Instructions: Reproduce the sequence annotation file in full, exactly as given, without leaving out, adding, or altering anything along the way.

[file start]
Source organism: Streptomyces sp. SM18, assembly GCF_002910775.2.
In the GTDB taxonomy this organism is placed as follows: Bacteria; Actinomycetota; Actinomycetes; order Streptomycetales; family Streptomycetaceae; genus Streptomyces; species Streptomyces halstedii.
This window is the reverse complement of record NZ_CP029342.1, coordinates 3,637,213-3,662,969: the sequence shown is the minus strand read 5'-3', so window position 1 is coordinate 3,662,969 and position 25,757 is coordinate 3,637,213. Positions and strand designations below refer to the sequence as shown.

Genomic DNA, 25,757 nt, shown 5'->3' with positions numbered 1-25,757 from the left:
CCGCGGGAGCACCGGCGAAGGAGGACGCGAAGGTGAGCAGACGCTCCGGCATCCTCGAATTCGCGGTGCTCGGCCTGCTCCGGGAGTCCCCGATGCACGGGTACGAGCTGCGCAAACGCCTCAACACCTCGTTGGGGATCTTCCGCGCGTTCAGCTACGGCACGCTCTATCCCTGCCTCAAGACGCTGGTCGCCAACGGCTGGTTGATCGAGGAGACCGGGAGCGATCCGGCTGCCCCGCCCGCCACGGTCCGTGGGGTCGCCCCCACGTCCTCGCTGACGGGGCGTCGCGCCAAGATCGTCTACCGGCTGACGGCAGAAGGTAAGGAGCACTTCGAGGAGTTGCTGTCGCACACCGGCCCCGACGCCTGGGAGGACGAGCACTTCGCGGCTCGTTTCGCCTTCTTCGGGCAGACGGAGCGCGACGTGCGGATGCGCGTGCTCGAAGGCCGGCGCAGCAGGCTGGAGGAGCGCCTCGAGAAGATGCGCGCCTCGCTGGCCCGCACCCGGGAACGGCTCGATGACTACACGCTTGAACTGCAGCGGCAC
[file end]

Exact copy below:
Source organism: Streptomyces sp. SM18, assembly GCF_002910775.2.
In the GTDB taxonomy this organism is placed as follows: Bacteria; Actinomycetota; Actinomycetes; order Streptomycetales; family Streptomycetaceae; genus Streptomyces; species Streptomyces halstedii.
This window is the reverse complement of record NZ_CP029342.1, coordinates 3,637,213-3,662,969: the sequence shown is the minus strand read 5'-3', so window position 1 is coordinate 3,662,969 and position 25,757 is coordinate 3,637,213. Positions and strand designations below refer to the sequence as shown.

Genomic DNA, 25,757 nt, shown 5'->3' with positions numbered 1-25,757 from the left:
CCGCGGGAGCACCGGCGAAGGAGGACGCGAAGGTGAGCAGACGCTCCGGCATCCTCGAATTCGCGGTGCTCGGCCTGCTCCGGGAGTCCCCGATGCACGGGTACGAGCTGCGCAAACGCCTCAACACCTCGTTGGGGATCTTCCGCGCGTTCAGCTACGGCACGCTCTATCCCTGCCTCAAGACGCTGGTCGCCAACGGCTGGTTGATCGAGGAGACCGGGAGCGATCCGGCTGCCCCGCCCGCCACGGTCCGTGGGGTCGCCCCCACGTCCTCGCTGACGGGGCGTCGCGCCAAGATCGTCTACCGGCTGACGGCAGAAGGTAAGGAGCACTTCGAGGAGTTGCTGTCGCACACCGGCCCCGACGCCTGGGAGGACGAGCACTTCGCGGCTCGTTTCGCCTTCTTCGGGCAGACGGAGCGCGACGTGCGGATGCGCGTGCTCGAAGGCCGGCGCAGCAGGCTGGAGGAGCGCCTCGAGAAGATGCGCGCCTCGCTGGCCCGCACCCGGGAACGGCTCGATGACTACACGCTTGAACTGCAGCGGCAC